Aristotle asserted that man had three natures: vegetable (physical/metabolism), animal (emotional/appetite) and rational (mental/conceptual). Physical nature can be assuaged through exercise and care, emotional nature through indulgence of instinct and urges, and mental through human reason and developed potential. Rational development was considered the most important, as essential to philosophical self-awareness and as uniquely human. Moderation was encouraged, with the extremes seen as degraded and immoral. For example, courage is the moderate virtue between the extremes of cowardice and recklessness. Man should not simply live, but live well with conduct governed by moderate virtue. This is regarded as difficult, as virtue denotes doing the right thing, to the right person, at the right time, to the proper extent, in the correct fashion, for the right reason.

 

 

Q3). Write short notes on: - a) Leaked Documents

Ans) WikiLeaks is an international non-profit journalistic organisation that publishes secret information, news leaks, and classified media from anonymous sources. Its website, initiated in 2006 in Iceland by the organisation Sunshine Press, claimed a database of more than 1.2 million documents within a year of its launch. Julian Assange, an Australian Internet activist, is generally described as its founder, editor-in-chief, and director. Kristinn Hrafnsson, Joseph Farrell, and Sarah Harrison are the only other publicly known and acknowledged associates of Julian Assange. Hrafnsson is also a member of Sunshine Press Productions along with Assange, Ingi Ragnar Ingason, and Gavin MacFadyen.

The group has released a number of significant documents that have become front-page news items. Early releases included documentation of equipment expenditures and holdings in the Afghanistan war and a report informing a corruption investigation in Kenya. In April 2010, WikiLeaks published gunsight footage from the 12 July 2007 Baghdad airstrike in which Iraqi journalists were among those killed by an AH-64 Apache helicopter, known as the Collateral Murder video. In July of the same year, WikiLeaks released Afghan War Diary, a compilation of more than 76,900 documents about the War in Afghanistan not previously available to the public. In October 2010, the group released a set of almost 400,000 documents called the "Iraq War Logs" in coordination with major commercial media organisations. This allowed the mapping of 109,032 deaths in "significant" attacks by insurgents in Iraq that had been reported to Multi-National Force – Iraq, including about 15,000 that had not been previously published. In April 2011, WikiLeaks began publishing 779 secret files relating to prisoners detained in the Guantanamo Bay detention camp.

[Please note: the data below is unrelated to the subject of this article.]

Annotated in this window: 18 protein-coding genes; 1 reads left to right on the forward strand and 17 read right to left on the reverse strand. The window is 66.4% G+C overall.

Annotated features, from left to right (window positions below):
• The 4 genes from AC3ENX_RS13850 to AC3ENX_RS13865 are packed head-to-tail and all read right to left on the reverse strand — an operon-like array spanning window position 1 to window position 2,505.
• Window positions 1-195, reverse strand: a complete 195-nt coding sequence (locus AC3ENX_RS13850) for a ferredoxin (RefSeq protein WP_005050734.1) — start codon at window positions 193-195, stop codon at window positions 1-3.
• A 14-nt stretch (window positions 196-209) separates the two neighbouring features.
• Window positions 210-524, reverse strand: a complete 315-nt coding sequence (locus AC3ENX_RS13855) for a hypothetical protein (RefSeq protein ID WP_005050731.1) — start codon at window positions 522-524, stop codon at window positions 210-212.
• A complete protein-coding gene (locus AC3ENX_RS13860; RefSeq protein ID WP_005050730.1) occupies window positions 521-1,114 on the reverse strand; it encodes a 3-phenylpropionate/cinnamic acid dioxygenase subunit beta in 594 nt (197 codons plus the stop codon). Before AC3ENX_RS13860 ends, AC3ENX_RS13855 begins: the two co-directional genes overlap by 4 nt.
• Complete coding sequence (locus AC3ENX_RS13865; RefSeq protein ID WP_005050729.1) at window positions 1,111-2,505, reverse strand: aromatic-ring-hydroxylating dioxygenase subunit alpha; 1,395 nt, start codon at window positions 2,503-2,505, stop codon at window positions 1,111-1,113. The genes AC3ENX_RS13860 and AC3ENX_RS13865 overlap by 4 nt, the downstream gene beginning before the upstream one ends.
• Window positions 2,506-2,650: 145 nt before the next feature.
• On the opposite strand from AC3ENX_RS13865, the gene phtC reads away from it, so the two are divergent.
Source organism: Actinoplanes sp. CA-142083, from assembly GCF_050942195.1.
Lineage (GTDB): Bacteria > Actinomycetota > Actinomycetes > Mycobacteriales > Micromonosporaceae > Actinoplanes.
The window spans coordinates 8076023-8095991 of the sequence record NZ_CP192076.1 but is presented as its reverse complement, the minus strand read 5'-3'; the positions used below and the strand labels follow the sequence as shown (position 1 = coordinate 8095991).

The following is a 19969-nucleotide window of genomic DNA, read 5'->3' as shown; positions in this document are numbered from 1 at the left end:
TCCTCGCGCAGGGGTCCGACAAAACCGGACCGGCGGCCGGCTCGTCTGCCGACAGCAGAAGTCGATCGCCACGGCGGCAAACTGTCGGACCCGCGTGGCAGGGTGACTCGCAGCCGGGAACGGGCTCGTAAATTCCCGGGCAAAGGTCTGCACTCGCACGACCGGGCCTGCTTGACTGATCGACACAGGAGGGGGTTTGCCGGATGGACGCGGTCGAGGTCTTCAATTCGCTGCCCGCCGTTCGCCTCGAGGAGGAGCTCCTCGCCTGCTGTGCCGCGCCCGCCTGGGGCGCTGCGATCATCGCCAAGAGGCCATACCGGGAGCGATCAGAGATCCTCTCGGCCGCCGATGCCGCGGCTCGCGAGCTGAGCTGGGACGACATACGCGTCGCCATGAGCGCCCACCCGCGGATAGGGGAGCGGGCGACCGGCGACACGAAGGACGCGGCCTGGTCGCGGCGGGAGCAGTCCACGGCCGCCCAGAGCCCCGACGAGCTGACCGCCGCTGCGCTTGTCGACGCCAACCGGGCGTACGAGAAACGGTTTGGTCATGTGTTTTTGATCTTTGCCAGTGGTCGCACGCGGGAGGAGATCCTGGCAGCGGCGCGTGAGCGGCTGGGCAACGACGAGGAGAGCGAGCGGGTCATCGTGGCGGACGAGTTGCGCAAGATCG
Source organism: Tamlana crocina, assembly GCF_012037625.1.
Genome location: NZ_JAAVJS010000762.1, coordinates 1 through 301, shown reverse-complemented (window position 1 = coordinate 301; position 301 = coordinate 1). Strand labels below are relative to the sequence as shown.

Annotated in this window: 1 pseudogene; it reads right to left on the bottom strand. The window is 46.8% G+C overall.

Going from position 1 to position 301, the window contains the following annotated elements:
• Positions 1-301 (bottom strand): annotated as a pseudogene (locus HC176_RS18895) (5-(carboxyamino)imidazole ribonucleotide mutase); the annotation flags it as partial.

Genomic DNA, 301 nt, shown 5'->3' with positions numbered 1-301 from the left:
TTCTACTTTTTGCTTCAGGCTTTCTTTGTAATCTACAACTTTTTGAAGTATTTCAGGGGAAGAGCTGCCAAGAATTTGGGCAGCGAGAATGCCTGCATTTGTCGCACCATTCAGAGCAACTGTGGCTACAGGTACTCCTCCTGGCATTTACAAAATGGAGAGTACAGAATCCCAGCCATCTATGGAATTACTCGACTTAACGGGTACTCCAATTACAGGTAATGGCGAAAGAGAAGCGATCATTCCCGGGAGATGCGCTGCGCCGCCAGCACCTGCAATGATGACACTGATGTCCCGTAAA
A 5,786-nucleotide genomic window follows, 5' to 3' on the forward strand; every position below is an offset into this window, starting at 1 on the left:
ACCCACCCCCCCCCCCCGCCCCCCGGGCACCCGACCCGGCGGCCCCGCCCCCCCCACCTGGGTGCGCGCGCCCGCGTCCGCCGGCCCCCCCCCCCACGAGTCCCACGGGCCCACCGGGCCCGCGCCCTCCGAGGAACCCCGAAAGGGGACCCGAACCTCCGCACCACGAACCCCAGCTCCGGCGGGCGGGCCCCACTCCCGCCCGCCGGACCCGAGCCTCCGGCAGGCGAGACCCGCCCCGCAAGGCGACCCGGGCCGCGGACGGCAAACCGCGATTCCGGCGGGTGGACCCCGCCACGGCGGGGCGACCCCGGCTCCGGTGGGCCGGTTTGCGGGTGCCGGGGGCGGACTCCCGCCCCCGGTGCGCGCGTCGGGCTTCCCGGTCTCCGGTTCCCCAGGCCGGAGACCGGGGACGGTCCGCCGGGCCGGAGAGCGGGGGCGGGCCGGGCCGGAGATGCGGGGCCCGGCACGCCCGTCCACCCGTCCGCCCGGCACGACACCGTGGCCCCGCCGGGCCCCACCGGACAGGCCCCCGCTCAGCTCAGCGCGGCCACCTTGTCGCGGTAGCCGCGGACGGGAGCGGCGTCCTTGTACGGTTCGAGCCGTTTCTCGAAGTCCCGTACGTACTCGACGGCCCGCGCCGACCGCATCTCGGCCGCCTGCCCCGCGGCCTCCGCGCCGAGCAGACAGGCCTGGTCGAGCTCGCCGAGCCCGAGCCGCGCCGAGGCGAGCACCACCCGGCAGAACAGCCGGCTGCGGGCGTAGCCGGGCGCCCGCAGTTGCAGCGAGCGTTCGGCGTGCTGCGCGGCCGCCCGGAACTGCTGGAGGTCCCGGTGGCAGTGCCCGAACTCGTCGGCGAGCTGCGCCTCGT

In November 2010, WikiLeaks collaborated with major global media organisations to release U.S. State Department diplomatic "cables" in redacted format. On 1 September 2011, it became public that an encrypted version of WikiLeaks´ huge archive of unredacted U.S. State Department cables had been available via BitTorrent for months and that the decryption key (similar to a password) was available to those who knew where to find it. WikiLeaks blamed the breach on its former publication partner, the UK newspaper The Guardian, and that newspaper´s journalist David Leigh, who revealed the key in a book published in February 2011. The Guardian argued that WikiLeaks was to blame since they had given the impression that the encrypted file was temporary, taking it offline seven months before the book was published. The German periodical Der Spiegel reported a more complex story involving errors on both sides. The incident resulted in widely expressed fears that the information released could endanger people

WikiLeaks has contended that it has never released a misattributed document and that documents are assessed before release. In response to concerns about the possibility of misleading or fraudulent leaks, WikiLeaks has stated that misleading leaks "are already well-placed in the mainstream media. WikiLeaks is of no additional assistance." The FAQ states that: "The simplest and most effective countermeasure is a worldwide community of informed users and editors who can scrutinise and discuss leaked documents."

According to statements by Assange in 2010, submitted documents are vetted by a group of five reviewers, with expertise in different topics such as language or programming, who also investigate the background of the leaker if his or her identity is known. In that group, Assange has the final decision about the assessment of a document

 

 

Q4). Illustrate with examples Primary sources of Information?

Ans) A primary source is an original object or document -- the raw material or first-hand information, source material that is closest to what is being studied.

Primary sources vary by discipline and can include historical and legal documents, eye witness accounts, results of an experiment, statistical data, pieces of creative writing, and art objects. In the natural and social sciences, the results of an experiment or study are typically found in scholarly articles or papers delivered at conferences, so those articles and papers that present the original results are considered primary sources.